Wednesday, 9 September 2009 - 8:28 pm

The path we tread

I was released from kitchen duty today. I can’t say that I’m sorry to be out of there. Maybe I’ll be able to face meals with a braver stomach now.

A pair of army cutouts appeared just as the dorm was pulling itself out of bed and towards morning duties. Stella growled at them, but it’s still cold enough that we’re all sleeping fully-dressed, so I’m not sure what the fuss was about. Those women who noticed them gasped and started to think about being shocked, while I rolled my eyes and went to see what was going on.

They had come to take me to see the General; I had been summoned. He has an office up in one of the admin buildings, looking exactly as it did in the time Before. Polished wood desk, maps on the walls, books on the shelves, and a carpet that looked like it had been cleaned recently. He hasn’t let the bomb or its fallout touch him here. He stood up, smooth as you like, and shook my hand over the desk. I felt like I was there for a job interview.

We sat down and he started off with pleasantries. How was I feeling, how was I settling in. How was I finding everything. It felt so weird that I had no idea what to do with myself for a second.

Suddenly, I wondered if my little chat with the other Seekers at dinner had upset things. Was I in trouble? Over that? It was ridiculous; we’re not in high school. Once upon a time, the idea of being in that kind of trouble would have put snakes in my belly, but not any more. His mouth kept moving and I was bracing myself for a reprimand and a sharp comeback. I would never have dared to think about that Before. Everything’s fine, I told him, and the trouble never came.

Finally, he came around to his reason for calling me into his office. Nothing to do with last night’s dinner: he wanted to ask me about our radio. His men have been going through the equipment they requisitioned from us (I bristled both at the mention of our lost gear and his euphemism for it) and they had questions about the radio. What we used it for, if we heard anything other than their signal.

I expected them to ask these kinds of questions when they picked us up, but they didn’t. Perhaps it’s just that I was unconscious for that; did they ask the others about it? Are they filtering us in here one by one and comparing our answers? Or is my pricked paranoia just spinning tales?

We scanned the air waves as often as we had elevation and power, I told him. That’s how we found the signal that brought us here.

“You didn’t picked up any other transmissions?”

I had to make a decision then. To lie or not to lie. To trust or to protect. I looked him in the eye and thought about the ones we’d left behind. Kostoya with his amazing discoveries and waterworks. Fix-it Conroy. Little Nugget and Estebar. Pregnant Sally with her dangerous baby and fierce doctor. Some of them would be better off here. Here would be better off with some of them. And some would be damaged by such a meeting.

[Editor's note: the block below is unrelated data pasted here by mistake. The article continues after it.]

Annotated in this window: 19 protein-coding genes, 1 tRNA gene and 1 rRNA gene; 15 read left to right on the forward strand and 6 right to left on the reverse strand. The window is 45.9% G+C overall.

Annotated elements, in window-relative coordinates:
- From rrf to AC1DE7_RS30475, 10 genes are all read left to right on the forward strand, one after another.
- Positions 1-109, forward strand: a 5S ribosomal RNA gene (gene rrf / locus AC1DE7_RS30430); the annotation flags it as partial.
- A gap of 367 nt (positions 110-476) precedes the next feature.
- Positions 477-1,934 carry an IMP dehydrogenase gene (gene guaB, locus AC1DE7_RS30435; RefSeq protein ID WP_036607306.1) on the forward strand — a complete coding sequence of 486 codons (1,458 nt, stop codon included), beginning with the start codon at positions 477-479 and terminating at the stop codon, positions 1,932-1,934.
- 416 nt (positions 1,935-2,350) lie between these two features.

“Yours was the only one we found,” I told him.

I went with my instinct. I don’t know enough about this place. I don’t know what they’d do to Sally or her baby. I don’t know how safe the children would be or if they’d be separated from those who are caring for them. I don’t know if Tom would be taken away from Janice. And with all they’ve taken, I’m not inclined to give them anything yet.

I can only hope that they can’t hear the University from here. If our friends are transmitting, trying to find us, they’ll reveal themselves. They’ll reveal my lie. It hasn’t happened yet, so I guess all I can do is hope the General stays in the dark about it.

Oblivious, Haven’s head went on to ask about the ground we’d covered and I went to the map on his wall to point out our route. I skipped by the University but there didn’t seem to be any reason in lying about the rest. It’s not like we’ve discovered much of value along the way, apart from each other.

Looked at on the wall like that, it was a torturous route, with bad turns and double-backs and wild detours. That was our journey. We always got where we were going in the end. I guess that’s all that matters, and now I wonder if we really have stopped. Our journey doesn’t feel over, not yet.

I didn’t tell him that part, just where we’ve been. He seemed surprised, so I smiled at him and said, “That’s why they called us Seekers.”

He looked over the places I had pointed out once more, then said that I should report to the infirmary. Report. Like I’m one of his army cutouts, without a will or a mind of my own. I didn’t argue, though I wanted to; it just didn’t seem worth it.

At least I might be able to make a difference in the infirmary. Simon the medic could use an experienced hand there, he said. It’s startling and a little bit frightening that I qualify as ‘experienced’. I don’t feel experienced; sometimes, I barely feel competent.

That’s where I spent the afternoon. Being shown where things are and what they’re all for. I haven’t seen this much medical equipment since we left the hospital, all those months ago. We’ve come around in a big circle but the view is different this time. Not all of this stuff works, partly because there’s no-one left who knows how to use it, but there’s hope here.

Not many patients right now, but hope.